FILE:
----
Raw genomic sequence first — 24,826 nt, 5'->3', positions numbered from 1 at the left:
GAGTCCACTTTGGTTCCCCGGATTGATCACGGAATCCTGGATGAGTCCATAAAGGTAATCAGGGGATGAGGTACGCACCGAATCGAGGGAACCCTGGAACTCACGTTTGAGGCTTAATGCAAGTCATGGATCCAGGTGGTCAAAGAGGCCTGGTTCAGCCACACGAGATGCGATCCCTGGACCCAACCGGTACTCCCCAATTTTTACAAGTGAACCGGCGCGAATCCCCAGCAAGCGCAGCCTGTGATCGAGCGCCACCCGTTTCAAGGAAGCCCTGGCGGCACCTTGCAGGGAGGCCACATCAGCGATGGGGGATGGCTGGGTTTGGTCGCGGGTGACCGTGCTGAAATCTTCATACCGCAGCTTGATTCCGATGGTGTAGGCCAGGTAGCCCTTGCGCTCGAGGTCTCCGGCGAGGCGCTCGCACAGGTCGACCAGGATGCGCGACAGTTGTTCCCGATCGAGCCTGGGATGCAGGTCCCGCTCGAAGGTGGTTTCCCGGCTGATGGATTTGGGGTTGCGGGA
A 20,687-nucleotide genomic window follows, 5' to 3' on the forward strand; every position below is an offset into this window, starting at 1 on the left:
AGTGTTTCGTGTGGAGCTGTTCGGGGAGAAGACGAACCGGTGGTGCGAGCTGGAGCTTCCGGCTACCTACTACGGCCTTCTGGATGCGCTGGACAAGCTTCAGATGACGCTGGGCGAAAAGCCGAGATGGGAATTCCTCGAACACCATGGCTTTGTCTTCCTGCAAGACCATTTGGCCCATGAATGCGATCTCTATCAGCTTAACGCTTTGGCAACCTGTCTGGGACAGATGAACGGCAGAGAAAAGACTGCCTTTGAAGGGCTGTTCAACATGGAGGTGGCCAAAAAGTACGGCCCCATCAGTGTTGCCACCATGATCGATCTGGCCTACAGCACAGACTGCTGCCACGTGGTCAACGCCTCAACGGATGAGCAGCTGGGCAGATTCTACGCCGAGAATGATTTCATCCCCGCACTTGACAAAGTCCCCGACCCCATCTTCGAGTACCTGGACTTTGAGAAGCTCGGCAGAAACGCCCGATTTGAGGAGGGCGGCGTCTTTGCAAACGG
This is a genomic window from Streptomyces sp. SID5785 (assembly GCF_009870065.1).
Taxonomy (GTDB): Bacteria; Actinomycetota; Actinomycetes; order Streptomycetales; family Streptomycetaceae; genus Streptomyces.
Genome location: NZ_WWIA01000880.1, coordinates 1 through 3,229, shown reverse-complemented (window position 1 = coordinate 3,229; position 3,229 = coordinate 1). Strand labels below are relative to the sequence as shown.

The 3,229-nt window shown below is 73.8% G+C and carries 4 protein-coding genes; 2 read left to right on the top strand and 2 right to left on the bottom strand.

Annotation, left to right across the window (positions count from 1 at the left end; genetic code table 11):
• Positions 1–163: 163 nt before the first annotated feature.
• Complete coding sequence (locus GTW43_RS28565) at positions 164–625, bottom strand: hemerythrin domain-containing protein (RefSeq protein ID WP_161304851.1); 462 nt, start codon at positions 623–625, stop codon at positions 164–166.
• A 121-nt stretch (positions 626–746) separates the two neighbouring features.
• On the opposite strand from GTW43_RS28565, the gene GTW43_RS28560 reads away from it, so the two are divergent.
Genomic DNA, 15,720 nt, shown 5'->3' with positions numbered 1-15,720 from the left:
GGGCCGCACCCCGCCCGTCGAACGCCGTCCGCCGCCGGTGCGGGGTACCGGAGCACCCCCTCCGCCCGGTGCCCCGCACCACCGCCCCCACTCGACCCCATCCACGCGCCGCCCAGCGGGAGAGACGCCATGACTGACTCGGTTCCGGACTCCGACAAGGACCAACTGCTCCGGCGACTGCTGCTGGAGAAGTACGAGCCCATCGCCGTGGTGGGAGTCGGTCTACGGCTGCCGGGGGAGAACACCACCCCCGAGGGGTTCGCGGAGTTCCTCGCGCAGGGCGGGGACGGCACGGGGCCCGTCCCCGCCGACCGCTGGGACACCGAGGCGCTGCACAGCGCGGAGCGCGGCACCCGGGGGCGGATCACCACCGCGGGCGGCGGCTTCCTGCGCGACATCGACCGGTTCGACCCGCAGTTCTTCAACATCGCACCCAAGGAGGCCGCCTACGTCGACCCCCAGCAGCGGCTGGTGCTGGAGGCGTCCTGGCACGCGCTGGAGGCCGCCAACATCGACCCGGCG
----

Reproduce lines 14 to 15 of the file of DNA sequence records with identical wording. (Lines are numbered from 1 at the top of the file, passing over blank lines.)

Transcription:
Genomic DNA, 15,720 nt, shown 5'->3' with positions numbered 1-15,720 from the left:
GGGCCGCACCCCGCCCGTCGAACGCCGTCCGCCGCCGGTGCGGGGTACCGGAGCACCCCCTCCGCCCGGTGCCCCGCACCACCGCCCCCACTCGACCCCATCCACGCGCCGCCCAGCGGGAGAGACGCCATGACTGACTCGGTTCCGGACTCCGACAAGGACCAACTGCTCCGGCGACTGCTGCTGGAGAAGTACGAGCCCATCGCCGTGGTGGGAGTCGGTCTACGGCTGCCGGGGGAGAACACCACCCCCGAGGGGTTCGCGGAGTTCCTCGCGCAGGGCGGGGACGGCACGGGGCCCGTCCCCGCCGACCGCTGGGACACCGAGGCGCTGCACAGCGCGGAGCGCGGCACCCGGGGGCGGATCACCACCGCGGGCGGCGGCTTCCTGCGCGACATCGACCGGTTCGACCCGCAGTTCTTCAACATCGCACCCAAGGAGGCCGCCTACGTCGACCCCCAGCAGCGGCTGGTGCTGGAGGCGTCCTGGCACGCGCTGGAGGCCGCCAACATCGACCCGGCG